I claim that I'm not racist, sexist, homophobic, or the perpetuator of any other disgusting social behavior. I can claim it in the sense that I have ceased to express these behaviors overtly. I don't participate in racist jokes and I'm not hateful or physically abusive to women nor do I poke fun of GLBTQ people. I don't do these things overtly and intentionally.
Still. I grew up in a world where the story and culture that influenced my life was steeped in racist, sexist, homophobic assumptions and behaviors. These and other marginalizing, hateful, dehumanizing narratives shaped my life in profound and significant ways. For years these things have spurred my biological and emotional reactions, they served as mechanisms to maintain and utilize my own power, and were effective conversation capital for social navigation.
I tell my kids of the terrible and atrocious consequences of adopting these exclusive narratives. I get it. I do that. I'm a very committed ally and speak out against injustices against people who are victims of systemic oppression. What scares me is that I am often unaware of the subconscious, unintentional reactions and assumptions that emerge in my behavior. What happens when I am in the heat of the moment and my kids hear me invalidate their mother's voice and opinion as if it doesn't matter or that her experience doesn't count? Do they hear a different tone in my voice when I speak of my gay and lesbian friends? Do I try too much to overcompensate for my previous homophobia that it emerges in a patronizing posture? Do they notice the incongruences between my speech of anti-racism and where we actually live and who we actually hang out with? Is my ally talk just another reach for power, an unconscious compensation that winds up undermining what I'm theoretically trying to be?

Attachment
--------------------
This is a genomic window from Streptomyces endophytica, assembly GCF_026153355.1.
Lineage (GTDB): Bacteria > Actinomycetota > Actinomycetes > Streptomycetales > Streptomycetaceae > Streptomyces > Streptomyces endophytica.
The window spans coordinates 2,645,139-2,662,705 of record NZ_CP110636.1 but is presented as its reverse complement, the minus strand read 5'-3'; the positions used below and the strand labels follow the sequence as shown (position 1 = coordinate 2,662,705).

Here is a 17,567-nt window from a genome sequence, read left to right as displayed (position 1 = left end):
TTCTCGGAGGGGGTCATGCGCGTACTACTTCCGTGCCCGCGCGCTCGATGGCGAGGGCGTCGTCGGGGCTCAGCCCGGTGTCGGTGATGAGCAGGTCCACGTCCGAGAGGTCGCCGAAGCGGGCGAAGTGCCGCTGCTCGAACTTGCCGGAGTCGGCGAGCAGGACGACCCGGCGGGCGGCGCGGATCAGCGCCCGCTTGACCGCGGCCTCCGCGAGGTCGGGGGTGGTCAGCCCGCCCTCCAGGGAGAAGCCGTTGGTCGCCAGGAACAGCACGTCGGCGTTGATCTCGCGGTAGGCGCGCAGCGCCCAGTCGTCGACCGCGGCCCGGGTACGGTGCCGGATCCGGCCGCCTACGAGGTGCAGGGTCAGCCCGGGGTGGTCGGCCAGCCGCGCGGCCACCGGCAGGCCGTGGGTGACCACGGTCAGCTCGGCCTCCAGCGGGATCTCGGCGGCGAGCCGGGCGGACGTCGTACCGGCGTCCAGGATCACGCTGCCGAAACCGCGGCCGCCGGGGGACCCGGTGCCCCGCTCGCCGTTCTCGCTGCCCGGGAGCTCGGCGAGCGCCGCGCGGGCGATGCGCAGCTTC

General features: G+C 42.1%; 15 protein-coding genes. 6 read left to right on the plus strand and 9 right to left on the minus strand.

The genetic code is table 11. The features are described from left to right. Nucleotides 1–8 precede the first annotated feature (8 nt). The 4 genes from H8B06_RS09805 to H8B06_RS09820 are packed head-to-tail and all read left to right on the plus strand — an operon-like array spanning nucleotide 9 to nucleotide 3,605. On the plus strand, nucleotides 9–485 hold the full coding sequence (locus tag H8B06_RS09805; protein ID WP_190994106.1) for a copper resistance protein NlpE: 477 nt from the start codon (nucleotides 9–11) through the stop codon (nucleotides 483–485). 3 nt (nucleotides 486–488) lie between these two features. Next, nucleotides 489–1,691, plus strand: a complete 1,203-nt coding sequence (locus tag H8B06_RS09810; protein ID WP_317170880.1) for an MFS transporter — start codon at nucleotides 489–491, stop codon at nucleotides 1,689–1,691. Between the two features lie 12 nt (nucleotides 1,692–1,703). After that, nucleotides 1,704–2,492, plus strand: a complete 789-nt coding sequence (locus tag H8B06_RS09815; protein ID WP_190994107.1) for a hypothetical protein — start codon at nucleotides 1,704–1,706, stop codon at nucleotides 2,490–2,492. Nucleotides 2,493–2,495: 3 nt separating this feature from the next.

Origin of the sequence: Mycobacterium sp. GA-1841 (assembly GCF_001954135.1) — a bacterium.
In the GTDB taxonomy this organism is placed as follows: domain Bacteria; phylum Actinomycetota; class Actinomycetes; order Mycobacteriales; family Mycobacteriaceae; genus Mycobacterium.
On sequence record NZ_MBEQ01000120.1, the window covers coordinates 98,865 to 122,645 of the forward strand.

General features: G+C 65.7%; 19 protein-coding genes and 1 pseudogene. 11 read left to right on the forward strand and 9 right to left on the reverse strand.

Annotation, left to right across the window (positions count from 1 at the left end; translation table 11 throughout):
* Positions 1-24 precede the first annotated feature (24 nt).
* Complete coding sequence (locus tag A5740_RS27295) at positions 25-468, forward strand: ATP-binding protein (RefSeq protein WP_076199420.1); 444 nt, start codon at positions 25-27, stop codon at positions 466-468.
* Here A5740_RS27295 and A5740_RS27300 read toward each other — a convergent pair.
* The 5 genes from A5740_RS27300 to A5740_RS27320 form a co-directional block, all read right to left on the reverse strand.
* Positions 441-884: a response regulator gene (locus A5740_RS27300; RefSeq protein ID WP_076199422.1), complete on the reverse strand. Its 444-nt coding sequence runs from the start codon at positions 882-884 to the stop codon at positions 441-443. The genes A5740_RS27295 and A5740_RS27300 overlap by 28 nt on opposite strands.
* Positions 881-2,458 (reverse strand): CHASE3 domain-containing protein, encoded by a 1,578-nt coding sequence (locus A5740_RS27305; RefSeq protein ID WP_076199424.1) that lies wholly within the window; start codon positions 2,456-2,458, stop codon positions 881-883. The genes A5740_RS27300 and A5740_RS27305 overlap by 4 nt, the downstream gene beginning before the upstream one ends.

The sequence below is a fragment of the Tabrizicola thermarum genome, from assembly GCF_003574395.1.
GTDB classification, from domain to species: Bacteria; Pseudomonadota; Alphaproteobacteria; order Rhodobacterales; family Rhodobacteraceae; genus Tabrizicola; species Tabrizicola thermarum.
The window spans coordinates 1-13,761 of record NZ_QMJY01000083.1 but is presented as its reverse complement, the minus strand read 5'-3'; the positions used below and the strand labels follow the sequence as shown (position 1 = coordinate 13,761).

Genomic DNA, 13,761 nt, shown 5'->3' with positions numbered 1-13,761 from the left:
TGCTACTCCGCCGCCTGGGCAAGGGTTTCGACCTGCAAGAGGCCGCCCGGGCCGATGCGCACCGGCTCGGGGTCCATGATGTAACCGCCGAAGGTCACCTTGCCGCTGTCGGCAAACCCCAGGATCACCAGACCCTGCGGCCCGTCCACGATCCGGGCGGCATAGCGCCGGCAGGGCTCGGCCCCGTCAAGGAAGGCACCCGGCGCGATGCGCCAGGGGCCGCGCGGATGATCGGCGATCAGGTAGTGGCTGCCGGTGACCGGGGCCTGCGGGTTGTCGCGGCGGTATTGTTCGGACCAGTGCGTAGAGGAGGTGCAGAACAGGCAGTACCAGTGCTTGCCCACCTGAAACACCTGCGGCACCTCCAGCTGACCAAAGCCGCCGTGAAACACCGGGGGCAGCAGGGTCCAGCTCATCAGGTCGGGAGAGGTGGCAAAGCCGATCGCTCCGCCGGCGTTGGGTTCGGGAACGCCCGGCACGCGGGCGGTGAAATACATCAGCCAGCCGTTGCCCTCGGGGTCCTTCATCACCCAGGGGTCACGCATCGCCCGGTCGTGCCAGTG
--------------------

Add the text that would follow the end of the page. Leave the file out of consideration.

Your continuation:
This complexity scares me. It bothers me deeply. It frightens me that what I want to be may not be who I actually am when other eyes start to break it down and see for themselves. Do the women I work with feel the same way as I do about how I relate to them? Do my friends who are different in sexual orientation or ethnicity see my behaviors the same way as they are theoretically intended? Could my wife call bullshit? My kids? My coworkers?
My fear is that on certain hours and on certain days they could. That's what scares me.